Yeah, and I feel pretty much the same. You know, like, I hear them telling me, Hey, I gotta go to my daughter’s recital or my you know, whatever the case is, and I’m like, okay, like, I’ve never, I’ve never, I don’t think I’ve ever had any animosity towards them taking a day off, just because I know, they never had any animosity towards me. And the same with Josiah who’s probably the youngest one on our team, he 100% understands, like, hey, there’s, you know, there’s life outside of this. So let’s enjoy it. So it’s, it’s very, like, it’s unbelievable, like the stress it takes off your shoulders when you can finally think that type of way. Because, again, coming from military background where everything is under scrutiny, it’s it’s so stressful to even say like, Hey, can I have just this one Tuesday off, you know, the one day off? I’ve been asking for for like, a year now. And so just be able to say, hey, I really, you know, want to go on universal on a non, like, busy day, can I kind of go and he’s like, Yeah, sure. And then same thing with them. I hear them talking about their kids. And I’m like, please do that. Like, get out of here. Actually, I don’t even want to see you right now.

Ryan Middlemiss  48:39

Yes, kicked us out a couple.

Brittany Mena  48:43

So yeah, like, I just want to reiterate that, like the stress that takes off, it’s like, is it I can’t understand it, honestly. So yeah.

Ryan Middlemiss  48:53

You know, we’re at this job, it’s, at the end of the day, when you enable people like what we’ve done in this department, like you’re gonna get more productivity out of them within four hours than you would a normal hire that you went through the resume for like a corporate type situation. Then then you know, what would take someone eight hours you can get out of out of our team and for half the time because they have the support of the whole department and the company?


Yep, yeah, we have one from the chat online. Just this one’s from Michael, what methodology did you use to source the people that you’ve hired?

Ryan Middlemiss  49:37

Phone I mean, I’ll just post my number on the website and call me that’s really it, you know, phone call, meet up, talk.

Jake Hogenson  49:57

You want me to put it up on the

Ryan Middlemiss  49:59

You can. 805-794-1426, there you go.

Jake Hogenson  50:05

Social Security number next.

Ryan Middlemiss  50:09

You get my bank account number. There’s something you know that too.

Brittany Mena  50:14

Just curious literally the way I got hired is I met Ryan and he asked me do you need a job? And I said yes. And that’s the extent of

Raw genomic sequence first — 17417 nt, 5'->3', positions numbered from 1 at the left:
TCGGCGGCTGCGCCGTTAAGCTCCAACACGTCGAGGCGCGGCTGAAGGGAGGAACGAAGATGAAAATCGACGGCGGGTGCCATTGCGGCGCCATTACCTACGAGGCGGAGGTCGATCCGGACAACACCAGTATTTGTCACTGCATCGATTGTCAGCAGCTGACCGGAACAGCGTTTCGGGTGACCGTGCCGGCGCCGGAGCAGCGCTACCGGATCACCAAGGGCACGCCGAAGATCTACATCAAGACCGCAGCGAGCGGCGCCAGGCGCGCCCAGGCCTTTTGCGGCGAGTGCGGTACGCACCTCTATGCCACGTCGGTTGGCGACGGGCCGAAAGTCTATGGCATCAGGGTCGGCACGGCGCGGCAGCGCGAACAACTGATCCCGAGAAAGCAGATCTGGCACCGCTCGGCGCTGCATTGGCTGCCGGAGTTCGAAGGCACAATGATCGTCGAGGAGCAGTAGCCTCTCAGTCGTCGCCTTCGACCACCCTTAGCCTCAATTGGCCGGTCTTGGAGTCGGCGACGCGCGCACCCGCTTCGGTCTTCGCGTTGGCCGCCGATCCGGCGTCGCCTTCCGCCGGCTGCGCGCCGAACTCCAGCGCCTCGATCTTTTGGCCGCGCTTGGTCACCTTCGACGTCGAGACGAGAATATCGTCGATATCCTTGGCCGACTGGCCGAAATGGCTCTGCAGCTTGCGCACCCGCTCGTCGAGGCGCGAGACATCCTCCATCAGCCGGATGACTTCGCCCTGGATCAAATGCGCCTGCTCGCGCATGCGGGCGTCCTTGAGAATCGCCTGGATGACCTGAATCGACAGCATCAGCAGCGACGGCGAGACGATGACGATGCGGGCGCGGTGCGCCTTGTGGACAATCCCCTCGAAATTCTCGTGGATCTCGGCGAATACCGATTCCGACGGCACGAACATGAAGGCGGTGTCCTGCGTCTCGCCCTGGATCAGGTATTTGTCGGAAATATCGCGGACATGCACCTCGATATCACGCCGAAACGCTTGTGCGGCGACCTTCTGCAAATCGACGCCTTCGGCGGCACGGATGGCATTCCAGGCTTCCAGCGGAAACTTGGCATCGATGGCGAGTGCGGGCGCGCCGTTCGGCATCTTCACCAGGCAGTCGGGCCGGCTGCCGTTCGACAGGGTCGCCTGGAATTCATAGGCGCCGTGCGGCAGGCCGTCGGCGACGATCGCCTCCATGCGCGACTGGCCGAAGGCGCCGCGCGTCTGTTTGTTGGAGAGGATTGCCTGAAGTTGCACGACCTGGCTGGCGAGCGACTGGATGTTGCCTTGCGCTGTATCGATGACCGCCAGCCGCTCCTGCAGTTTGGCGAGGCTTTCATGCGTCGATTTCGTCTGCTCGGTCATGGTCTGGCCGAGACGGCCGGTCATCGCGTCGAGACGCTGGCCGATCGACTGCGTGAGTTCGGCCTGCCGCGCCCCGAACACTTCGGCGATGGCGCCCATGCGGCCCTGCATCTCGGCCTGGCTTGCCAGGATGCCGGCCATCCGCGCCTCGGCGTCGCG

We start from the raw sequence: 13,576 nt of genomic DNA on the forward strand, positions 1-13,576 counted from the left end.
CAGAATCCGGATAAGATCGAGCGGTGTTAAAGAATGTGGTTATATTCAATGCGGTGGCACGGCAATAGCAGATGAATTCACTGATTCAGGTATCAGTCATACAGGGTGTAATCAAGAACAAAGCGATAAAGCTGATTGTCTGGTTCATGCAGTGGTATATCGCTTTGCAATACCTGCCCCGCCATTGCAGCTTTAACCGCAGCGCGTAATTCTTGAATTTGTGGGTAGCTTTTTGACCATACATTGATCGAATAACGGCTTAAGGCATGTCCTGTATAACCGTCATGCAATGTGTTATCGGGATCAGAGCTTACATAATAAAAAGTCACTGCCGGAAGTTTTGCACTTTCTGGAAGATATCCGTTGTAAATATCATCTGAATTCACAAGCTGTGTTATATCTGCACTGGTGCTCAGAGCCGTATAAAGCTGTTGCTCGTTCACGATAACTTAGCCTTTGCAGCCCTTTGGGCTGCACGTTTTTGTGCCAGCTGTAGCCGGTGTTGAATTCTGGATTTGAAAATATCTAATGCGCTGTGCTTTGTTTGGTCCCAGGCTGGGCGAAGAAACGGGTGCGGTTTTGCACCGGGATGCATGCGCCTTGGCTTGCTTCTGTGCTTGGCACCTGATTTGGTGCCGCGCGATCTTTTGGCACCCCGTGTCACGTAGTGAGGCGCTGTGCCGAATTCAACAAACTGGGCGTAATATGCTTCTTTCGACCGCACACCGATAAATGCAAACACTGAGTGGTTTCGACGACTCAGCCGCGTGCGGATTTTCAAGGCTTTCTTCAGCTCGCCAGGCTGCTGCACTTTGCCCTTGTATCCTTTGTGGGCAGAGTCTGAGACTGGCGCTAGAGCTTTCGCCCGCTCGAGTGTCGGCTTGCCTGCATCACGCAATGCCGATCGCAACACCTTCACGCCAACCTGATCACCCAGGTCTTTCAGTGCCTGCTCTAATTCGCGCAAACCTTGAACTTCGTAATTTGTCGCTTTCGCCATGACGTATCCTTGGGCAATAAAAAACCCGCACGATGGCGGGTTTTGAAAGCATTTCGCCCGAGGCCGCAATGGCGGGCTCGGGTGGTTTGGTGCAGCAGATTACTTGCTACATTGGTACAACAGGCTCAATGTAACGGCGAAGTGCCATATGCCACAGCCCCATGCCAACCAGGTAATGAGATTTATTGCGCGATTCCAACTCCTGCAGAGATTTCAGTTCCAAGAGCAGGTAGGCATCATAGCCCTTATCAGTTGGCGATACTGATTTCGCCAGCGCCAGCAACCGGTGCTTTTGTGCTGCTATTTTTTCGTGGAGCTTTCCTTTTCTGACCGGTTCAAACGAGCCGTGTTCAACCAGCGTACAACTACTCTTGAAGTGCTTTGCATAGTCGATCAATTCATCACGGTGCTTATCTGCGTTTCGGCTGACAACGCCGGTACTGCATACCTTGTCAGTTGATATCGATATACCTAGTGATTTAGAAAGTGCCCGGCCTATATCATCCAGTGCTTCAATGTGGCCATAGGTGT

Ryan Middlemiss  50:22

because I get literally no hamper, there’s a little bit more like, I don’t care about your technical background. I don’t I can teach you that Jay can teach you that Britney can teach you that Britney taught Josiah. I didn’t teach him anything. Like the team has taught each other. I don’t teach anybody anything. I just put the team together. So it’s like, I’m going to sit down, we’re going to have a conversation, I’m going to judge you based off of your personality, and I can and your mental health and your like if you need help, or you’re like, that’s what I’m going to do. I don’t care about if you went to college, honestly, I don’t. I don’t care about the technical background at all. Because that can be taught I can’t teach you. I don’t know, I’m not a psychologist. I don’t know how you did to change who you are. Nor do I want you to change who you are. I can teach you the tech stuff. I just want to be like here, you’re gonna be part of the team. Like, who are you going to pick for flight football type thing, like that’s what it is. And I also like I can teach you the skills, but I can’t I can’t change your personality. I’m not that good.

Laura Frank  51:30

Thank you very much. All right. Let me officially say thank you. I am so happy that you could be here with us today and expose this part of our industry which is vital to all of us doing our work so well. So thank you for being here. We’re on a lunch break and we get started back up at two o’clock. Thank you everyone.


people, department, gear, server, system, ryan, support, industry, question, hired, company, email, call, vendor, day, mental health, fuse, build, teach, give


Jake Hogenson, Laura Frank, Ryan Middlemiss, Brittany Mena